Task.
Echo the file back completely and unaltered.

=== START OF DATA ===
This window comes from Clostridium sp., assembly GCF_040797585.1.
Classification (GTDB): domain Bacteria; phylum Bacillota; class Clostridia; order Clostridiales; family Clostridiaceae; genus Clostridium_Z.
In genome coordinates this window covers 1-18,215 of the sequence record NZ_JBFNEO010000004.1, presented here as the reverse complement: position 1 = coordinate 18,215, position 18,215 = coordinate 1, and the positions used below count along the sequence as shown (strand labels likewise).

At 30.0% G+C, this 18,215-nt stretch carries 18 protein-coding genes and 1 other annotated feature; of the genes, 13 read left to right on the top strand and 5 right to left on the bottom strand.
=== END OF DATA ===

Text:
This window comes from Clostridium sp., assembly GCF_040797585.1.
Classification (GTDB): domain Bacteria; phylum Bacillota; class Clostridia; order Clostridiales; family Clostridiaceae; genus Clostridium_Z.
In genome coordinates this window covers 1-18,215 of the sequence record NZ_JBFNEO010000004.1, presented here as the reverse complement: position 1 = coordinate 18,215, position 18,215 = coordinate 1, and the positions used below count along the sequence as shown (strand labels likewise).

At 30.0% G+C, this 18,215-nt stretch carries 18 protein-coding genes and 1 other annotated feature; of the genes, 13 read left to right on the top strand and 5 right to left on the bottom strand.